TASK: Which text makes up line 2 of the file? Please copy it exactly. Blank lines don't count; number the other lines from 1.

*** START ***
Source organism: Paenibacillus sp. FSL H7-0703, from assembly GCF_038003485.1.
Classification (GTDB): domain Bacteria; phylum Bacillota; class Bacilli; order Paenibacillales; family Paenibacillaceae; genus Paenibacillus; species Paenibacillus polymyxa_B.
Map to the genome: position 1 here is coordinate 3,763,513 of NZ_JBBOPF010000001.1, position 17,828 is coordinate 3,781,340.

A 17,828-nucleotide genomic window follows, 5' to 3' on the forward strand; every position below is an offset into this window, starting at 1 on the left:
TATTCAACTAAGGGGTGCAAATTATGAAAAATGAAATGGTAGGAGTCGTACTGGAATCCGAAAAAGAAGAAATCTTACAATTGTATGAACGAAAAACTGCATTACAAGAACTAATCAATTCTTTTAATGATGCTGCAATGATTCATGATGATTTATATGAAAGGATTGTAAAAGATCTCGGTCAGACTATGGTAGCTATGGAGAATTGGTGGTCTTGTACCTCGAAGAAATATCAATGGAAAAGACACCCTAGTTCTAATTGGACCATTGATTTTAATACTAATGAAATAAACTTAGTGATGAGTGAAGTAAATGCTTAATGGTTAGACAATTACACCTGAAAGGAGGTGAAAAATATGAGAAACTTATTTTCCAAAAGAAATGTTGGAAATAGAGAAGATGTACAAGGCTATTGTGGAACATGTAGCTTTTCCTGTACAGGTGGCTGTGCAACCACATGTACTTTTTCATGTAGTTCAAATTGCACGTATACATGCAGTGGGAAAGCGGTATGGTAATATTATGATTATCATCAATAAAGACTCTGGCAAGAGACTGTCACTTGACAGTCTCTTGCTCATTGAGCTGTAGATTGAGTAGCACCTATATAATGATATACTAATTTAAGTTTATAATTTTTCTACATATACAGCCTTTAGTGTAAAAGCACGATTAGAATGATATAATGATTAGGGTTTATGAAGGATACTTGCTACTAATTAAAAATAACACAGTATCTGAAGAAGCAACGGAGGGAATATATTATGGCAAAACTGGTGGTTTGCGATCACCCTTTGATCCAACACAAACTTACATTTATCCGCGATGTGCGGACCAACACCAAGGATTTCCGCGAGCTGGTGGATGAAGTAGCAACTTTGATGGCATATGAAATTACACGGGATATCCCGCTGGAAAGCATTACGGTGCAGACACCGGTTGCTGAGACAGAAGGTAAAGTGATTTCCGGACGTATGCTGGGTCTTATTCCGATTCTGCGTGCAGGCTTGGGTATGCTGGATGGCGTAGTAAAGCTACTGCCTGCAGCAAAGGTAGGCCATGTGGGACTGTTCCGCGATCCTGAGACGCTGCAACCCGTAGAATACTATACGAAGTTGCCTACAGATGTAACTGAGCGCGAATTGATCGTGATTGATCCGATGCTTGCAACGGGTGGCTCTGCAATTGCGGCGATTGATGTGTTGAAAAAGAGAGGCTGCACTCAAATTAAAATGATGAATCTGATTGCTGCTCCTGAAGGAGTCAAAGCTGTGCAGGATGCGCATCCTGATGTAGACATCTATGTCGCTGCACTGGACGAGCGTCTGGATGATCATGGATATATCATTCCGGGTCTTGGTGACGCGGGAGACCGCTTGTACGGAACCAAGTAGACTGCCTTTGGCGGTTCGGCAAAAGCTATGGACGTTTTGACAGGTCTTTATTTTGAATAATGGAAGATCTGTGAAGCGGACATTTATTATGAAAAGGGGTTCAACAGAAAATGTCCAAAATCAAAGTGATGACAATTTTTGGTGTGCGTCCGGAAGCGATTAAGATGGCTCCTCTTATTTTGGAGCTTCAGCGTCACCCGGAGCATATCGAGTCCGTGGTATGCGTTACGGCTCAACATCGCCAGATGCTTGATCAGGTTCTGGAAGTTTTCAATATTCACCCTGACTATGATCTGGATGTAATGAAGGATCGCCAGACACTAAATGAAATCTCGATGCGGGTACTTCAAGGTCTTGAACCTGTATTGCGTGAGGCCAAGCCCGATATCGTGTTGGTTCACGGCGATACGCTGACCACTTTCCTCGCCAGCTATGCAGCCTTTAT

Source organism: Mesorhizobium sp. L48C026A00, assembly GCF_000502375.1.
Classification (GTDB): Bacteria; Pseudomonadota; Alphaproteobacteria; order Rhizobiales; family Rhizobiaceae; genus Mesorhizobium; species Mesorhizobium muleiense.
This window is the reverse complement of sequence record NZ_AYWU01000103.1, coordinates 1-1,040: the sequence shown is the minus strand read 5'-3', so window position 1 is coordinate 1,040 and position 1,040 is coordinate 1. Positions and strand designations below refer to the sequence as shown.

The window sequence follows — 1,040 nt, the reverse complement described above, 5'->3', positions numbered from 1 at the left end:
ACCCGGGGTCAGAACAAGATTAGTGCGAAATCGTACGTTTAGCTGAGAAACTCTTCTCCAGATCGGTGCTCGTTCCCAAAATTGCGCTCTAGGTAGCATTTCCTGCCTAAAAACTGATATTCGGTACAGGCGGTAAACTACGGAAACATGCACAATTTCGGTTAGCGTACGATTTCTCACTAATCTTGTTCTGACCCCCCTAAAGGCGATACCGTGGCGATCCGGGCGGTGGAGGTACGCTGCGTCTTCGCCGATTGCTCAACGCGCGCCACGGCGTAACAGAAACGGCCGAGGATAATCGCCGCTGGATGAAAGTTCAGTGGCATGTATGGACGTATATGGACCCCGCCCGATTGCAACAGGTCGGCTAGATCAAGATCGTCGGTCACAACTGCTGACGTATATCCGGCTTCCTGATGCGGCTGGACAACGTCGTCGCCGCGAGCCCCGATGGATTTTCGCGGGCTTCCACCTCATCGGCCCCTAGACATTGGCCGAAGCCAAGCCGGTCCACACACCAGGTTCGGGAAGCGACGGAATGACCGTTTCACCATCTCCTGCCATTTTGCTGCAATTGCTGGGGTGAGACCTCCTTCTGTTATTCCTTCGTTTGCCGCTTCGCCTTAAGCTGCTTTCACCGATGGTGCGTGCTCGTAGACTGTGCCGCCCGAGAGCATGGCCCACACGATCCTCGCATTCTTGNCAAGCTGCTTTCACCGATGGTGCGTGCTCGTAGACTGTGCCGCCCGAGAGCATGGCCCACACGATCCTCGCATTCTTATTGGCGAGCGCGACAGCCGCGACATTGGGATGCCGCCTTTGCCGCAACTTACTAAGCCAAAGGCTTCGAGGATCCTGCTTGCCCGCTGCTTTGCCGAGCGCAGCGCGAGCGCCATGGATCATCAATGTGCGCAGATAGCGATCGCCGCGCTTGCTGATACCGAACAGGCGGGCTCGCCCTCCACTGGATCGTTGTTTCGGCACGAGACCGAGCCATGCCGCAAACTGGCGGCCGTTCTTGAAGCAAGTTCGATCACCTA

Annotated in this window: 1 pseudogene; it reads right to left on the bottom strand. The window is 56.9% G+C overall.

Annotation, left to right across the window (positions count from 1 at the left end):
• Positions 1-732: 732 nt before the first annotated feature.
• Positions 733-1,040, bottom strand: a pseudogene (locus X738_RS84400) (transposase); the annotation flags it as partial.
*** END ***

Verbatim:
Classification (GTDB): domain Bacteria; phylum Bacillota; class Bacilli; order Paenibacillales; family Paenibacillaceae; genus Paenibacillus; species Paenibacillus polymyxa_B.